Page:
While someone who takes on the duty of becoming a primary caregiver may be able to do nearly everything that’s required to see that their loved one is properly cared for, certain tasks demand more specialized skills — those learned by health care professionals, such as nurses.
Even though many agencies and organizations provide family caregivers with basic training for tasks like bathing, dressing, eating and using the bathroom, there is little opportunity to learn advanced skills like giving injections and administering I.V.s. A recent article on The New York Times’ New Old Age blog makes clear that such tasks should usually fall on the shoulders of health care professionals. Still, in many instances, doctors and nurses only give brief explanations of complex tasks that will later wind up being the responsibility of the caregiver.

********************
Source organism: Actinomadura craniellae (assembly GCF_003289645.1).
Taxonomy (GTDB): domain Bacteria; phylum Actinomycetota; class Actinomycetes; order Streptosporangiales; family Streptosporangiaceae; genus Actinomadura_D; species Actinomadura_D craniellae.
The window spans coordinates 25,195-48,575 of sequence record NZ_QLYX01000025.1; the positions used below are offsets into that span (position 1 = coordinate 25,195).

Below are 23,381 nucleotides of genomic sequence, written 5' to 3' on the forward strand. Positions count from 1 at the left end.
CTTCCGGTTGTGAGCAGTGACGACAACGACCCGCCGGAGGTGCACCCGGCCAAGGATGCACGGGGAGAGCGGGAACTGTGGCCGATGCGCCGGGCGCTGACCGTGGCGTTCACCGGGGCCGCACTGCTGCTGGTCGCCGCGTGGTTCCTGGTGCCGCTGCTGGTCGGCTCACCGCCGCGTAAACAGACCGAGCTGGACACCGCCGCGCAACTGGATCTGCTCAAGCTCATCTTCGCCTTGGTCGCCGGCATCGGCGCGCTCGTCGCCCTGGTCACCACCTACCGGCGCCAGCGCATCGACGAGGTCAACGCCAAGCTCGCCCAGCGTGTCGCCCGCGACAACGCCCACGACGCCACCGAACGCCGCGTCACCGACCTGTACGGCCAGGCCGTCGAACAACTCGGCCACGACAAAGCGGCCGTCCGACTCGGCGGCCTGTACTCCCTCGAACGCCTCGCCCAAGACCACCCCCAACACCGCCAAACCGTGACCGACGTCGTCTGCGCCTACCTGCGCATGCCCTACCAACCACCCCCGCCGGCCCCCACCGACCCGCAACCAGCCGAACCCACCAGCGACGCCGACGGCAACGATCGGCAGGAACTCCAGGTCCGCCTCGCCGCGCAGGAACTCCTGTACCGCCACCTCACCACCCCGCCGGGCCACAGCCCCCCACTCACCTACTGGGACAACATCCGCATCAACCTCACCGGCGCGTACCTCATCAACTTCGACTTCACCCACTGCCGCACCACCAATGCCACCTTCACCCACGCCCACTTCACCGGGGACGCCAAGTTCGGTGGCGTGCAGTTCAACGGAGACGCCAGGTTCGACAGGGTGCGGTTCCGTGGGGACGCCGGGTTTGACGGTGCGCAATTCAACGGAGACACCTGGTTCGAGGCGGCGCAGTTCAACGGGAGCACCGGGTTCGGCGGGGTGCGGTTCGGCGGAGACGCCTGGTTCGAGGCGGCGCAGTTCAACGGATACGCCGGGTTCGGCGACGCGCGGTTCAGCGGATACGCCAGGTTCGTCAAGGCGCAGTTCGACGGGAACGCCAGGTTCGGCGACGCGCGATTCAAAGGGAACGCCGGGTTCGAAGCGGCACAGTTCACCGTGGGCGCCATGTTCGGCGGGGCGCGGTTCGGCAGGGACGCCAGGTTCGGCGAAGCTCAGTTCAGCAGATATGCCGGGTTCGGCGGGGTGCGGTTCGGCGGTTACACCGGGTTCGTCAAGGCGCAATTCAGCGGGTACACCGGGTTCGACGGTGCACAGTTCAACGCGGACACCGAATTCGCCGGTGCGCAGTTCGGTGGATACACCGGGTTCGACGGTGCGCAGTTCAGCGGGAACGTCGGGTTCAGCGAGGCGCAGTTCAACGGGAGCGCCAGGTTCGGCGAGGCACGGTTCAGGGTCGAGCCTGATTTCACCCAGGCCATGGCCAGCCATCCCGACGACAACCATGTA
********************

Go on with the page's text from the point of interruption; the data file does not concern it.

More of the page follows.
If this sounds like a situation you’re in, the article offers a few tips to help you out.
- Be assertive. If someone is ready to return home from a stay at a hospital or skilled nursing facility, ask the nurse or care professional to show you what they are doing so you can learn how to do it when you get home.
- Ask for feedback. Whenever you get a chance, show a health care professional what you’ve learned and ask for their feedback.
- Don’t sign the form. When someone is discharged, hospitals are legally obligated to ensure that the discharge is safe. Likewise, pharmacists are required to make sure you’re adequately informed about any medications you’re purchasing. If there’s a sliver of doubt, ask questions until you’re satisfied with the answers.
- Seek out help. If there are tasks you simply can’t handle yourself and/or need help with, there are many caregiving agencies that can send a certified health care professional to your home.
- Read a guidebook; watch a DVD. The article notes that some complicated tasks, like transfers, can be learned from guides, like this one offered by the American Red Cross.
Are there any other options for a family caregivers that we missed? Let us know on Twitter or in the comments.
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